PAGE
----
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Dear Diary: A Celebration of Diaries and their Digital Descendants

Inigo Rooms, King's College London, Somerset House East Wing
26 May – 7 July 2017, Weds–Sun, 11.00-17.30

Curated by Professor Clare Brant and Dr Polly North

‘Diaries are among our most precious items of heritage. ... No other kind of document offers such a wealth of information about daily life and the ups and downs of human existence.’ Irving Finkel, founder, The Great Diary Project

Dear Diary posterDear Diary is an exhibition that celebrates diaries and the many ways in which diarists capture human experience. Revealing the extraordinary and the everyday in individual lives, diaries often provide a safe space for people to confide their successes and disappointments, pleasures and pressures, loves and losses. The exhibition explores what motivates diarists and charts the ways in which paper diaries have been joined by phones and tablets as our means of keeping track of daily life. Bringing together manuscript and online diaries, from pre-modern almanacs to the latest trend of lifelogging, the exhibition considers how digital forms can be seen as descendants of traditional diaries rather than their destroyers.

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Photo of Dear Diary exhibition by Fung-Wah Man

Appointment diaries and apps help us manage time. But what do we do with it? Diaries show how work, health, love, family and friends occupy us in different ways. Diaries from different periods provide comparative material on topics like food, marriage and money, inviting reflections on how people change – or stay the same. Digital forms of recording like fitness apps, have turned personal data into a form of self-expression. But is it all really new?

The emergence of blogs and vlogs make digital forms of diary open to scrutiny and change privacy into community. Dear Diary highlights how diaries stage important issues for the individual and society, including those of identity, intimacy, privacy, secrecy, therapy, self-expression, self-improvement, memory and witnessing. For refugees, written and video diaries help restore voiced and visible subjectivity: can we stand in their shoes for a day?  

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Photo of Dear Diary exhibition by Fung-Wah Man

Celebrating a wide range of diaries past and present, Dear Diary shows the diary form is alive and well in the digital age. Specially-commissioned film interviews with living diarists, by artist Derek Eland, reveal how diaries are meaningful to people now.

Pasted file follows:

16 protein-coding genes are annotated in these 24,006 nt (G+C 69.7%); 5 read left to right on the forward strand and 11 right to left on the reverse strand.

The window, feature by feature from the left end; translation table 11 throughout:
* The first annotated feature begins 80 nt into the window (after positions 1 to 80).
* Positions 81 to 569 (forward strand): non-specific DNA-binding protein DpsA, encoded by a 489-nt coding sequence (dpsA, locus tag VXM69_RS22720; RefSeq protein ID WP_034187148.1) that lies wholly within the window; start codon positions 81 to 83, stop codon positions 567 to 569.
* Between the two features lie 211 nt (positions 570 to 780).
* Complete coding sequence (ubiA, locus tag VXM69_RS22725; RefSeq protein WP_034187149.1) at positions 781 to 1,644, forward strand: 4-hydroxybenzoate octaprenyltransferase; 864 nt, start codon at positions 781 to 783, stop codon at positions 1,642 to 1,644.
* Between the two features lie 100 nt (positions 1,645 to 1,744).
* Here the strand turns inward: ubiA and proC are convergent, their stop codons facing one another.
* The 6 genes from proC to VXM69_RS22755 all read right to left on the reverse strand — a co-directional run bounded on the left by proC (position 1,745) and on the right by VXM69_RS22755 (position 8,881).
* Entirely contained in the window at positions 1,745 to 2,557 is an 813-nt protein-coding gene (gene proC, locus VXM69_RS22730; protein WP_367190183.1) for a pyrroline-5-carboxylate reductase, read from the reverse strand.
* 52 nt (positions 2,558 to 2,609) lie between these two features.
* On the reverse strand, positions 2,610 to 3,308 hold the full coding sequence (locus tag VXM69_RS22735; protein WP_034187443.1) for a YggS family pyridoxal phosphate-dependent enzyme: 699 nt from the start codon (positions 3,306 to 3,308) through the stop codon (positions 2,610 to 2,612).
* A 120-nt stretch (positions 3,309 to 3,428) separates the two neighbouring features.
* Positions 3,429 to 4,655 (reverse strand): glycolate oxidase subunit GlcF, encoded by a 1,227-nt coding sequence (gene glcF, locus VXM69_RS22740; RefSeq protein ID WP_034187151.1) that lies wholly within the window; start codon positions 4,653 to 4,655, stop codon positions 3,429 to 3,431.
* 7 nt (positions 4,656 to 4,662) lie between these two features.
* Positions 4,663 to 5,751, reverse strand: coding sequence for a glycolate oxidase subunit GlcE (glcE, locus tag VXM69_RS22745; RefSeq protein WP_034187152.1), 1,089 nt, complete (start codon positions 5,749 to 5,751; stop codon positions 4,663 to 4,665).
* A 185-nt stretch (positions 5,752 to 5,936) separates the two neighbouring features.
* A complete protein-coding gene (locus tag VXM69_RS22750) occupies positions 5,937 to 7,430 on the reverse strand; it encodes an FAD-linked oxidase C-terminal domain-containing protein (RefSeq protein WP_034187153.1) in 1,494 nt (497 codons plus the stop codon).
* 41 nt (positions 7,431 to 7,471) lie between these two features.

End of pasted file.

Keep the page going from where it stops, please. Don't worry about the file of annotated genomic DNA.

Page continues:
Profound, prosaic and surprising, diaries give unique accounts of individual lives, offer interpretations of the world and add new and thought-provoking dimensions to social history.

Find out more about the exhibition on the Dear Diary Expo website, as well as Twitter and Instagram.


Dear Diary press coverage

BBC Radio 2 Arts Show with Jonathan Ross – interview with Professor Clare Brant (starts at 44:00)

BBC Radio 4 – Saturday Live interview with Professor Clare Brant (starts at 27:00)

BBC Radio Oxford – Professor Clare Brant’s interview on the Sunday morning programme (starts at 1:07:40)

BBC London – Radio coverage of the exhibition, including an interview with Dr Polly North (starts at 1:10)

London Live – TV coverage of the exhibition, including an interview with Professor Clare Brant

The Big Issue – 'How to find happiness in a diary', Professor Clare Brant

Run Riot – 'Why keep a diary?', Professor Clare Brant

The Times on Saturday – 'Diaries, chosen by Clare Brant', Professor Clare Brant

Evening Standard – article on Dear Diary by Tim Cooper

Time Out online Dear Diary was included in ‘things to do in London this Sunday’

Londonist – Dear Diary was included in 'things to do today in London'

Information Society – Dear Diary was included in 'inclusion in ‘things to do in London’

Visit London – Dear Diary was included in 'inclusion in ‘things to do’


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Photo of Dear Diary exhibition by Fung-Wah Man



Curator tour with Professor Clare Brant, 22 June 2017

Inigo Rooms, Somerset House East Wing

RSVP for the curatour tour here.

A unique opportunity to hear curator Professor Clare Brant talk about the themes behind and works displayed at Dear Diary. Professor Clare Brant is Professor of Eighteenth-Century Literature & Culture in the Department of English and co-director of the Centre for Life-Writing Research at King's. She is the co-curator of Dear Diary alongisde Dr Polly North, Director of The Great Diary Project.

The tour group will be kept small to allow for conversations and questions. These conversations create a space for dialogue between scholars, practitioners, artists and interested parties around the subject of the exhibition, namely the many ways in which diarists capture human experience.

Diaryfest, 30 May 2017

Council Room (K2.29), King's Building, Strand Campus

The Centre for Life-Writing Research presented Diaryfest on 30 May 2017, a day of talks about diaries. Eminent biographers, critics, writers and film-makers talked about different aspects of diaries, on subjects ranging from Pepys to refugees. 

More information on Diaryfest including the event programme can be found here.


The exhibition is a collaboration between King’s College London’s Centre for Life-Writing Research and The Great Diary Project, supported by the Department of English and presented by Cultural Programming at King’s. It also draws on the expertise of the European Research Council-funded Ego Media research group at King’s, which investigates life writing in the digital age. 


Ego Media:


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